U.S. retail sales rose more than expected in December as holiday shoppers appeared to shrug off fiscal-cliff worries, though future gains could be limited as workers’ paychecks are set to shrink.
Retail and food-service sales increased 0.5% in the final month of 2012 to a seasonally adjusted $415.70 billion, the Commerce Department said Tuesday. Economists surveyed by Dow Jones Newswires had expected just a 0.2% rise.
Consumers shelled out more on autos, furniture, personal care and dining out, but sustaining retail growth will be a challenge as payroll taxes increase for most Americans this month.
“The fourth quarter ended on a stronger footing than previously thought,” said Dan Greenhaus, chief global strategist at BTIG LLC. However, “nothing in today’s data does anything to dispel the notion that consumer spending in the first half of 2013 should be quite weak,” he added.
In a last-minute fiscal-cliff deal that held income taxes steady for all but the highest earners, Congress allowed a temporary cut in Social Security withholdings to expire, meaning that Social Security taxes have reverted to 6.2% of salary from the temporary 4.2%. Smaller paychecks could hamper future consumer spending, which accounts for about two-thirds of demand in the U.S. economy.
But in December, consumers continued to buy despite surveys that showed consumer confidence was waning. Motor vehicles and parts sales rose 1.6%. Excluding autos, retail sales were up 0.3%. Gasoline sales fell during the month as pump prices retreated.
Declining gasoline and food costs helped push wholesale prices lower, a Labor Department report showed Tuesday.
The producer price index, which measures how much manufacturers and wholesalers pay for finished goods, decreased a seasonally adjusted 0.2% in December, as food prices fell 0.9%, and overall energy costs, which include gasoline, slid 0.3%. Excluding volatile food and energy costs, producer prices increased 0.1%.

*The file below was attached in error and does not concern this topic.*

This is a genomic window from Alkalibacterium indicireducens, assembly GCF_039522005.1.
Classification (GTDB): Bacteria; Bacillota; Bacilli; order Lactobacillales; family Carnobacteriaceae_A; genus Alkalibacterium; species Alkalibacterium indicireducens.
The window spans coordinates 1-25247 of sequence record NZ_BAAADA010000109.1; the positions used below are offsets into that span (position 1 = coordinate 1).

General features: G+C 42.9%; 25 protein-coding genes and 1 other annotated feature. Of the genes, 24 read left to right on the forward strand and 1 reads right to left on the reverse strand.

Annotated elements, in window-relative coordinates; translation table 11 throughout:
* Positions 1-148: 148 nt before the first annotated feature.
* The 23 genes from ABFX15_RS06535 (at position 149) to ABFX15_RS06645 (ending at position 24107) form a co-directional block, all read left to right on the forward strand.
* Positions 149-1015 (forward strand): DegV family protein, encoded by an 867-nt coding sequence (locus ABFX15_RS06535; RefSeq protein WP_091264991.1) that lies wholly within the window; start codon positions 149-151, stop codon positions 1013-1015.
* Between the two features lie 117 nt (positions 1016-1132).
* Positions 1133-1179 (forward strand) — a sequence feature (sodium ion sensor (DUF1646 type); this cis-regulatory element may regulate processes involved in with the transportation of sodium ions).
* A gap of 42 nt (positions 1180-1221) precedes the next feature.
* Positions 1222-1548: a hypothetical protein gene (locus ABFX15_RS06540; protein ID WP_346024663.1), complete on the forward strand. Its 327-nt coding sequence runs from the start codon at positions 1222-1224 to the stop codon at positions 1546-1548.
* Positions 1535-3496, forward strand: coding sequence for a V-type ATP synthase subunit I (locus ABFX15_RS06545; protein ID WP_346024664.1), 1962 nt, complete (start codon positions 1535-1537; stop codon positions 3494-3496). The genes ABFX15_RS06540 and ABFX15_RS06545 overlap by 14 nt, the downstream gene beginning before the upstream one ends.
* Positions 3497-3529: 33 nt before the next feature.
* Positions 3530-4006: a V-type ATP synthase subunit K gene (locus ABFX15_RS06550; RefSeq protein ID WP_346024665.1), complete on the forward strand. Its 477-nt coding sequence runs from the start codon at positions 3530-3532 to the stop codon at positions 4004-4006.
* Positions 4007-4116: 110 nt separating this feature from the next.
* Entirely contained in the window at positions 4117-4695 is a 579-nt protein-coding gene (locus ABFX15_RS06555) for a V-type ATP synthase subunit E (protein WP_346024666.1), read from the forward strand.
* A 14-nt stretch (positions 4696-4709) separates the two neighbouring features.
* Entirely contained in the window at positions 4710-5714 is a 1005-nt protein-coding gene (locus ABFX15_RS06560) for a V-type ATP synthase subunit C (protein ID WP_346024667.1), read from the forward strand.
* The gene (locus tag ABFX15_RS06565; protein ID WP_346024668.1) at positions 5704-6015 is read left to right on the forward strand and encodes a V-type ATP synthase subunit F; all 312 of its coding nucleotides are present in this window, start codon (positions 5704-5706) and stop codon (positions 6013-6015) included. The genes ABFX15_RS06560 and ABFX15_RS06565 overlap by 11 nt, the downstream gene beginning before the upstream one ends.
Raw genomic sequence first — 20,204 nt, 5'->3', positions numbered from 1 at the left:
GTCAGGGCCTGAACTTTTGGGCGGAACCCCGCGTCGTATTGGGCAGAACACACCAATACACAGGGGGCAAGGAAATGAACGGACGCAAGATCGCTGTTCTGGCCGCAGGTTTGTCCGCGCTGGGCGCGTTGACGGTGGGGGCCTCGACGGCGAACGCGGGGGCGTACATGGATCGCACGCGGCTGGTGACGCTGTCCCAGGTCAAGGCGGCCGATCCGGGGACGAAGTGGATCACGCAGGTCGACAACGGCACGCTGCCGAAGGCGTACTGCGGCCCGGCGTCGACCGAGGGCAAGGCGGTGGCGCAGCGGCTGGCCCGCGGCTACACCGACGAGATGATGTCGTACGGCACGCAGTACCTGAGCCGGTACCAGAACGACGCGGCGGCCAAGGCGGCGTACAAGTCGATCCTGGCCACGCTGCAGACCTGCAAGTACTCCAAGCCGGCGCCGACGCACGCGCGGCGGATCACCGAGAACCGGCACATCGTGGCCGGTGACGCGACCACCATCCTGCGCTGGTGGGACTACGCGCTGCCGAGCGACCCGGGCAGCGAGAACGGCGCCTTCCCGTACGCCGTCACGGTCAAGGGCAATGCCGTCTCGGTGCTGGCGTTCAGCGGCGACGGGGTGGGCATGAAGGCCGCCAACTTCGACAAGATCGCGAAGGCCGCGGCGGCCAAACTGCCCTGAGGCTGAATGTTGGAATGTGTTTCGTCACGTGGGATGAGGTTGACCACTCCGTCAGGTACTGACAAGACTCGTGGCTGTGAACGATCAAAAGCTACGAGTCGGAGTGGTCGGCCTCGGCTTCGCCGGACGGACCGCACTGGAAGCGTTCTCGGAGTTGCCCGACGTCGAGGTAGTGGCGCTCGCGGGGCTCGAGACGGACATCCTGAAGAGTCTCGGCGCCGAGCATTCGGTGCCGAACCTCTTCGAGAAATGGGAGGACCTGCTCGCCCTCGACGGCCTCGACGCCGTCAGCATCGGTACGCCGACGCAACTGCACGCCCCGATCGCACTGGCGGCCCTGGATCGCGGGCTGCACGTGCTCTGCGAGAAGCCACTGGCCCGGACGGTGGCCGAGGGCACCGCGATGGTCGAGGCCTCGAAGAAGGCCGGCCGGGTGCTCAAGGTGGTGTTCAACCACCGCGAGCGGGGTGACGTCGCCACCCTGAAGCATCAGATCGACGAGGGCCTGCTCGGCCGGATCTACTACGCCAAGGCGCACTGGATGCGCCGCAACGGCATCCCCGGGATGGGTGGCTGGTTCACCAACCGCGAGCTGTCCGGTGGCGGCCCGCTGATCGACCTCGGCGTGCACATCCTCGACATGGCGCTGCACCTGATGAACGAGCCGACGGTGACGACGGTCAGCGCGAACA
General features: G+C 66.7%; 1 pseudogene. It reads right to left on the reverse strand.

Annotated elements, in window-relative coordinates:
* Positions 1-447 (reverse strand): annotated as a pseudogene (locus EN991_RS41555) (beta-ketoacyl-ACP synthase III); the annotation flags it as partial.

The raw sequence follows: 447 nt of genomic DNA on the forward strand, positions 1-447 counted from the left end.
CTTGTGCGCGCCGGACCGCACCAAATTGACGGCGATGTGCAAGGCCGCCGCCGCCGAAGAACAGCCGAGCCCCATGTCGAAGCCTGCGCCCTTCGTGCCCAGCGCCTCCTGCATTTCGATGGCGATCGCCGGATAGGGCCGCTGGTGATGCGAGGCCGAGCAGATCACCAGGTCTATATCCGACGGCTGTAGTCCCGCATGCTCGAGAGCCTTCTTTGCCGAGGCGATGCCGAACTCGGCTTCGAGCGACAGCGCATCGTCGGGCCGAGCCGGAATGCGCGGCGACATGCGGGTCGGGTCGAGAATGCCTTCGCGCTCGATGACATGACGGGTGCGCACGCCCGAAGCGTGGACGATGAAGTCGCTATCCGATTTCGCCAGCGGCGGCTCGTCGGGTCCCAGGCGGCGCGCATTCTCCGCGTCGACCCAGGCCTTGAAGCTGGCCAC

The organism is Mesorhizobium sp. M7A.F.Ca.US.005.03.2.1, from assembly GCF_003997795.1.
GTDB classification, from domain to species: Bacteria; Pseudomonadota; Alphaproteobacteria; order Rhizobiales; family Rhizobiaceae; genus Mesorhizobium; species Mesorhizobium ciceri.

Economists had forecast overall producer prices to fall 0.1%.
Meanwhile, the Federal Reserve Bank of New York’s Empire State Manufacturing Survey released Tuesday showed manufacturing activity in the region is still contracting.
The Empire State’s business-conditions index fell to -7.78 from a revised -7.30, in December. A reading below zero suggests contraction. Economists had expected the latest index to improve to -2.0.
The Empire subindexes were almost all in negative territory this month, a bad omen for the factory sector at the start of the new year.
“We will see if the other January surveys reported over the next few weeks echo the weakness of the Empire State survey or if they give credence to the idea that the manufacturing sector has gained some traction lately,” JPMorgan Chase economist Daniel Silver said.
Finally, a separate Commerce Department report Tuesday showed U.S. business inventories advanced 0.3% to a seasonally adjusted $1.622 trillion in November, and sales rose 1.0% to a seasonally adjusted $1.272 trillion.
Increasing stocks at auto dealerships and furniture stores helped drive the inventory gain.
Source: Dow Jones